Interchange is a fee paid between banks for the acceptance of card-based transactions. They are usually paid by the merchant’s payment processor (“acquirier”) to the cardholder’s bank (“issuer”). They are separate from merchant fees, processing fees, dispute charges and from the fees issuers charge their cardholders.
Examples of interchange fees
Interchange rates are set by the card schemes (such as Visa and Mastercard) within limits determined by the Reserve Bank of Australia. They help to cover the cost of facilitating electronic payments and cover some of the risks associated with issuing payment cards. Interchange rates are influenced by different products (such as premium cards) and the security of the transaction (an in-person payment vs an online one).
Debit cards typically have low interchange rates and can be set at a flat charge rather than a percentage because debit-card transactions are considered lower risk.
Credit-card interchange tends to be higher because the issuer is lending the customer money and taking more risk. Credit interchange rates also vary according to the type of credit card used – for example, premium credit cards have higher rates. Business & commercial debit and credit cards also usually attract higher rates of interchange.
Interchange costs also reflect the security of a transaction. For example, face-to-face transaction fees tend to be lower than transaction fees for e-commerce transactions. In Australia interchange is heavily regulated by the Reserve Bank who place limits on the amount of interchange that can be charged for different product types such as debit, credit and commercial cards. To help businesses understand what they will pay, Square charges a single rate across all card brands and types. This is sometimes called a ‘simple’ or ‘blended’ rate and means you’ll pay the same regardless of which card types you process.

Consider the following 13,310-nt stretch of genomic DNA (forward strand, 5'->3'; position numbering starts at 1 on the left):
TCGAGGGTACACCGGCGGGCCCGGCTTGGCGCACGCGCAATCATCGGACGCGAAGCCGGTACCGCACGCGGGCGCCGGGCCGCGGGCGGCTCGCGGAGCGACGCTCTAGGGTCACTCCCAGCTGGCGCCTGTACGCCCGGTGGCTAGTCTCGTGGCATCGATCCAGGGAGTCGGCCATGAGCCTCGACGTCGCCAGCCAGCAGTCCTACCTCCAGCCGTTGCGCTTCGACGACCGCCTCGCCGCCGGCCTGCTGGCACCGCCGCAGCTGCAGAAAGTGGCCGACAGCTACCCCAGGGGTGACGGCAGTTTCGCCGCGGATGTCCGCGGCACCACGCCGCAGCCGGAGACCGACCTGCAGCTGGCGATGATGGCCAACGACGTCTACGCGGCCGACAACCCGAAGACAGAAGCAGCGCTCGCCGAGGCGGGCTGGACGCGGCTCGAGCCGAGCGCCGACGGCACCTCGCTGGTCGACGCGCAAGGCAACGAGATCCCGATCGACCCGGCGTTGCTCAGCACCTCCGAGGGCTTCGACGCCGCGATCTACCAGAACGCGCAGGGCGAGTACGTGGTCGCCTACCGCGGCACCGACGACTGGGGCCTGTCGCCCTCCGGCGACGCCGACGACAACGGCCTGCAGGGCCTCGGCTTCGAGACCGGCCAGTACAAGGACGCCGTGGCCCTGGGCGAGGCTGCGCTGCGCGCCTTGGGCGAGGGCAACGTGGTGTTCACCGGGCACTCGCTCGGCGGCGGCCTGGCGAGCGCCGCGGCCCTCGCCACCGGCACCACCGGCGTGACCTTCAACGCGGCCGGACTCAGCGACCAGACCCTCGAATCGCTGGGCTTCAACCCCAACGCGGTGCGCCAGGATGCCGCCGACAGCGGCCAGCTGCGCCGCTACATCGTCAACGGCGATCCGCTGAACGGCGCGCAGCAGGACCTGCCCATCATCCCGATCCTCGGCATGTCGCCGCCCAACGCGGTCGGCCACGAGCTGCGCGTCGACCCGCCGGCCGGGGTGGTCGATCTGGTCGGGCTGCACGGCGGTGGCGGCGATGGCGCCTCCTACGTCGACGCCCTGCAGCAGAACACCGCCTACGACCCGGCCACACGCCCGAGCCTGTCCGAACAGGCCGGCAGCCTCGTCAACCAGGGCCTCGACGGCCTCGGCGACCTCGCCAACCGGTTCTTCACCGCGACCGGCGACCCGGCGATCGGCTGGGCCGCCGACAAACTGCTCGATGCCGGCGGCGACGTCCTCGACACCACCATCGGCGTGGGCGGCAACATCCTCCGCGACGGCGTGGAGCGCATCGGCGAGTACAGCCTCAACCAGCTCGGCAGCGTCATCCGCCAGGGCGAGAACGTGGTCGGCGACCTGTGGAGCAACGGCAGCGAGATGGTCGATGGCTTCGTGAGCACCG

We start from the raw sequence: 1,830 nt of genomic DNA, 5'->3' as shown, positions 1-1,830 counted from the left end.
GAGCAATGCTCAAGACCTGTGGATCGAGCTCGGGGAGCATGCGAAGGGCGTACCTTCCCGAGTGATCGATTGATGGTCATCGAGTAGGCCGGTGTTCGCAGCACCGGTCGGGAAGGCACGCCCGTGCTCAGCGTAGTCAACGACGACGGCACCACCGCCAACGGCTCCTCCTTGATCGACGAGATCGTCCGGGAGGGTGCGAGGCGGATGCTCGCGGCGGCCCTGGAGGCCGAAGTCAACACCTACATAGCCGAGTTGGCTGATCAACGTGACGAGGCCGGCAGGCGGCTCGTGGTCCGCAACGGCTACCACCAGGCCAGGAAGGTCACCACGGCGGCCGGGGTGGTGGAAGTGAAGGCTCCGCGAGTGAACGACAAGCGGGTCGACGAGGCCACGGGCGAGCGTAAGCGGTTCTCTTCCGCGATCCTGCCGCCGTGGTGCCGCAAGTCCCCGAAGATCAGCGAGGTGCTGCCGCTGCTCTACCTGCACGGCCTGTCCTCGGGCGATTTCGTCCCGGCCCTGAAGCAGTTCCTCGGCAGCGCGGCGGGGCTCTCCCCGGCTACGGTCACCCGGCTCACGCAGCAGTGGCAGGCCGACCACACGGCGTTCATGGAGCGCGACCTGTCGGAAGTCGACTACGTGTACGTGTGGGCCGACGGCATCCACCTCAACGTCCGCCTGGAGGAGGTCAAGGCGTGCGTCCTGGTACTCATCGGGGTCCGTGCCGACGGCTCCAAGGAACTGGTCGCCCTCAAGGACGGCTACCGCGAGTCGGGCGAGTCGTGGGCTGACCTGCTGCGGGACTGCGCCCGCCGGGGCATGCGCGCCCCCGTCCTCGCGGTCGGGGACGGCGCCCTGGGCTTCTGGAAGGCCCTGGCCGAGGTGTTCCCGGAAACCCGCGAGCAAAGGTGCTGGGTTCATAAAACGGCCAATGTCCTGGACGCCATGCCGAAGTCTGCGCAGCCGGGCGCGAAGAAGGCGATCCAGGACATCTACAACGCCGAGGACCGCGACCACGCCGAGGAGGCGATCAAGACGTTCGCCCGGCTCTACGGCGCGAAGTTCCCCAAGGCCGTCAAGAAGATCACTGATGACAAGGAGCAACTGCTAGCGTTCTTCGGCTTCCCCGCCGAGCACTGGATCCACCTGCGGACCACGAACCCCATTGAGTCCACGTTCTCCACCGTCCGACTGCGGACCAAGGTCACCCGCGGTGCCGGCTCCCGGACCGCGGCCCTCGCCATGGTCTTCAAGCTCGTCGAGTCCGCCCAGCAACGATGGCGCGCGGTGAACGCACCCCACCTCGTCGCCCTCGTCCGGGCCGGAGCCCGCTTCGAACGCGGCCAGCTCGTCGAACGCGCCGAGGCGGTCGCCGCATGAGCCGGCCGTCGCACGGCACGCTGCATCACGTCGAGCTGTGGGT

Interchange fees vs processing fees
Interchange fees are paid by acquirers to issuers. Processing fees are paid by acquirers and issuers to payment processors. They are charged on all transactions processed through the network regardless of their type.
For example, if a merchant processed a transaction then refunded it, the issuer would also refund the interchange fee to the acquirer. By contrast, both the purchase transaction and the refund transaction would incur processing fees.
Processing fees tend to be set at a flat rate for all card types because processors are not taking a risk by processing the transactions. The risk lies with the acquirer and issuer – the processor is simply facilitating communication between those two parties.
Interchange fees vs merchant fees
Merchant fees will include interchange fees, but will usually include other fees, too. Essentially, merchant fees reflect the work their acquirer and/or merchant service provider (MSP) does on their behalf. They may also reflect the costs of any equipment the acquirer/MSP provides (such as credit card readers).
For example, acquirers and MSPs will often give merchants help with security. In particular, they will make sure their merchants stay in compliance with all relevant regulations and laws such as PCI. They may also help their merchants with fraud prevention and dispute management (avoiding and representing chargebacks).
This article is for informational purposes only and does not constitute legal, employment, tax or professional advice. For specific advice applicable to your business, please contact a professional.